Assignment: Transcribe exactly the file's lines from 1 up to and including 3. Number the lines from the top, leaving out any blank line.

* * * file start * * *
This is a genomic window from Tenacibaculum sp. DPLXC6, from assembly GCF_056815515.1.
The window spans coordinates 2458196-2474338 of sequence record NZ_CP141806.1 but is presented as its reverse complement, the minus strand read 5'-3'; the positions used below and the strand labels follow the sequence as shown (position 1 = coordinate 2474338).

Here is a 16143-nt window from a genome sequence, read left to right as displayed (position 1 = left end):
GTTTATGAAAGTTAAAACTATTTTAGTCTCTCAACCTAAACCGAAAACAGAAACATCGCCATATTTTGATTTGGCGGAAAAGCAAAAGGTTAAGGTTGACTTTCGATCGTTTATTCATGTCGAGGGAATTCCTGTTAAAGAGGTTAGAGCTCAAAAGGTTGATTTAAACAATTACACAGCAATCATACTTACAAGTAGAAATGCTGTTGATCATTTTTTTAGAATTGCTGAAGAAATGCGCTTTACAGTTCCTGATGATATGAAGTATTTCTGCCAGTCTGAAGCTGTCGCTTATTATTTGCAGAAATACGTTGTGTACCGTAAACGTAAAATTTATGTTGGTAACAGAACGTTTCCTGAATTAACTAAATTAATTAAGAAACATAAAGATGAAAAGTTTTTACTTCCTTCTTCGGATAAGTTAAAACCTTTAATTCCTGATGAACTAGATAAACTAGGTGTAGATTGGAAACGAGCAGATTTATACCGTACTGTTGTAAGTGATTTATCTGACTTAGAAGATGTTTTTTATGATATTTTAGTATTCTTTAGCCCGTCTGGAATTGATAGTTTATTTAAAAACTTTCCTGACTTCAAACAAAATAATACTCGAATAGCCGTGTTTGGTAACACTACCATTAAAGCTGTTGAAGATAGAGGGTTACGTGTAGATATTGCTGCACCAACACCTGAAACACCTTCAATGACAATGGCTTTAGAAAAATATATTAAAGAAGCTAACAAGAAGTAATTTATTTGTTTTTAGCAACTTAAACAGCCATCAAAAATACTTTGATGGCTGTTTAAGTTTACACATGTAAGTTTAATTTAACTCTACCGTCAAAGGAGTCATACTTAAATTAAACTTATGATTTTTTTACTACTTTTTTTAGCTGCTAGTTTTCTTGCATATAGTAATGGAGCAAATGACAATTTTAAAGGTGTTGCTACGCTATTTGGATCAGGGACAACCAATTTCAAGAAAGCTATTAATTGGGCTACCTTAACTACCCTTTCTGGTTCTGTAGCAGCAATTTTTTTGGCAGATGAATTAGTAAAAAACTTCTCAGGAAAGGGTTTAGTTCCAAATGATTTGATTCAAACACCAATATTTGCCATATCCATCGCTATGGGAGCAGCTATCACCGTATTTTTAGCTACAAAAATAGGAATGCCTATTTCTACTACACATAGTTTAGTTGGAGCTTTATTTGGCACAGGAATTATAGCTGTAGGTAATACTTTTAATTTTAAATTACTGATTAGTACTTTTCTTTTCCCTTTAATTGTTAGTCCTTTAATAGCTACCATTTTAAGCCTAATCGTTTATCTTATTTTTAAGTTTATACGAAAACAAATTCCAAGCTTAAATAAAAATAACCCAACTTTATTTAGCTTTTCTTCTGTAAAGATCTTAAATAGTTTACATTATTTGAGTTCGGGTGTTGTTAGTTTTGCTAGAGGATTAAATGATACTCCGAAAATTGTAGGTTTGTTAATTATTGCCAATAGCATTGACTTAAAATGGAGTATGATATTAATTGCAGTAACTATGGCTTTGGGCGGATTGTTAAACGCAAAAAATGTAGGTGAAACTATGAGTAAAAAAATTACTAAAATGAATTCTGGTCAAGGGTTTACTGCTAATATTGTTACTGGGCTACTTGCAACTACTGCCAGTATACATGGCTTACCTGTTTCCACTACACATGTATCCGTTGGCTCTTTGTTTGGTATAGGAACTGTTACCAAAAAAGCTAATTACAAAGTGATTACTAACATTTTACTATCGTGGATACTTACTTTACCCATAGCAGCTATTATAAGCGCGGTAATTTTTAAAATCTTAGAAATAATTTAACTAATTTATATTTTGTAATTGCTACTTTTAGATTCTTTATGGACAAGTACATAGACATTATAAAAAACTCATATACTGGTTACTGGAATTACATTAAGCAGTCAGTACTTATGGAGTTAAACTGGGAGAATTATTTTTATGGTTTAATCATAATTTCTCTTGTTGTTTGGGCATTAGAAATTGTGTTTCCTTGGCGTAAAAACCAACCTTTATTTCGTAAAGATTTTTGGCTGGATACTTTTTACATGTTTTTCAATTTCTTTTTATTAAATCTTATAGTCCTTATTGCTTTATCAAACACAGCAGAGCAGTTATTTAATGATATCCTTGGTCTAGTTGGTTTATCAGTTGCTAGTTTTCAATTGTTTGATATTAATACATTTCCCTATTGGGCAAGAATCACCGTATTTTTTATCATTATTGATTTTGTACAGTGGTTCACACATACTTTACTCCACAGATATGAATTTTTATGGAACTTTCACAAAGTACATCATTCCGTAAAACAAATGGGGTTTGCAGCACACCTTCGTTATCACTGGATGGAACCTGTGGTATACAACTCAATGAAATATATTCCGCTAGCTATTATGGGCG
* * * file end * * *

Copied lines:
This is a genomic window from Tenacibaculum sp. DPLXC6, from assembly GCF_056815515.1.
The window spans coordinates 2458196-2474338 of sequence record NZ_CP141806.1 but is presented as its reverse complement, the minus strand read 5'-3'; the positions used below and the strand labels follow the sequence as shown (position 1 = coordinate 2474338).

Here is a 16143-nt window from a genome sequence, read left to right as displayed (position 1 = left end):